If you’ve never heard of a Cowichan sweater before, you’ve almost certainly seen one. Movie stars like Steve McQueen and Marilyn Monroe were photographed wearing them, as were decades worth of dignitaries, including prime ministers, presidents, royals and even the occasional pope. Then there are the on-screen incarnations. You might remember Michael Glaser donning one in Starsky & Hutch in the 1970s. Or, like everyone else, maybe you’ve watched The Big Lebowski and wondered whether you too could pull off one of his Cowichan-inspired Pendletons.
More than anywhere else, though, if you’re at all immersed in the world of online menswear, you’ve likely spotted them in your social media feeds. Cowichan-related hashtags boast many thousands of posts, with vintage-minded dressers, second-hand stores, and internet resellers posting an impressive array of these chunky and evocative knits.
If none of this rings a bell, however, Cowichan sweaters are warm, durable and hefty woollen cardigans that feature a range of geometric motifs and large images, with animal designs being particularly common. Traditionally they are handmade using undyed, home-spun yarn that is rich in lanolin, giving them an added measure of water- and stain resistance. Cowichans are also historically knit all in one piece, meaning they typically don’t have side seams. The only seam, in fact, appears at the top of the shoulder and is usually slightly dropped. While some original sweaters were pullovers, Cowichans are mostly styled as cardigans and can feature buttons but more often than not have zippers.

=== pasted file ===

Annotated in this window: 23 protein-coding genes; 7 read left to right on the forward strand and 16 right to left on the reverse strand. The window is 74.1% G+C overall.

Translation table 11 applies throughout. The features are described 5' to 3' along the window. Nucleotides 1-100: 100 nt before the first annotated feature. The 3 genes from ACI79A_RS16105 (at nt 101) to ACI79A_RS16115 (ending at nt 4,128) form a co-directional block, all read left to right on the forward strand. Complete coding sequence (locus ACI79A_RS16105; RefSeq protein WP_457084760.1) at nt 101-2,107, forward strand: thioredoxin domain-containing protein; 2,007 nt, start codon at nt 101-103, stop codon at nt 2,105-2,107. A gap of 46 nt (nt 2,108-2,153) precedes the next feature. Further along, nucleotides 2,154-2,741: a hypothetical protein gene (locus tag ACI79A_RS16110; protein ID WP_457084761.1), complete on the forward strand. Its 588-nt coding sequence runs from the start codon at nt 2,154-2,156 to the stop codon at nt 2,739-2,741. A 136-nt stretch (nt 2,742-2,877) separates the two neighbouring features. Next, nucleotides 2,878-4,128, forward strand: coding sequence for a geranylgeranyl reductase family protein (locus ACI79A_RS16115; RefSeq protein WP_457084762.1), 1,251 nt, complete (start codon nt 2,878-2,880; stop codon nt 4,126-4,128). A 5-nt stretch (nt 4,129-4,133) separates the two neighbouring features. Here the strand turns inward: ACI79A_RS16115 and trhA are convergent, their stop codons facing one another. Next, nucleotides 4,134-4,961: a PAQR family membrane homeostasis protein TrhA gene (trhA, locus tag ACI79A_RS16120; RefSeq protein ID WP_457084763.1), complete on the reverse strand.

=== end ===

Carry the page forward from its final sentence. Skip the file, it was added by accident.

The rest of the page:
The name derives from the Coast Salish people of the same name in British Columbia, Canada. The Cowichan have been making their titular garment since the nineteenth century when it was born out of a cultural exchange with European settlers who arrived in the Cowichan Valley in the 1850s. Cowichan craftspeople had been weaving garments and blankets using mountain goat and dog hair for centuries prior, but took up knitting with wool once Europeans entered the equation.
The exact origin of knitting among the Coast Salish is unknown, though there are two prevailing theories. The first credits Jeremina Colvin, an immigrant from the Shetland Islands in the northeast of Scotland in the late 1880s. She is said to have taught Indigenous women to card, spin, and knit sheep’s wool, with the latter likely taking the form of Fair Isle knitting, a colourful, patterned technique not all that far removed from now-common Cowichan motifs. A second theory looks to the Sisters of St. Ann in Quebec who travelled to BC in the mid 1800s to set up schools for local children. At these schoolhouses, students were taught domestic skills partly as a means of assimilation. Knitting, therefore, became a part of the syllabus and continued to be taught in these institutions until the 1960s.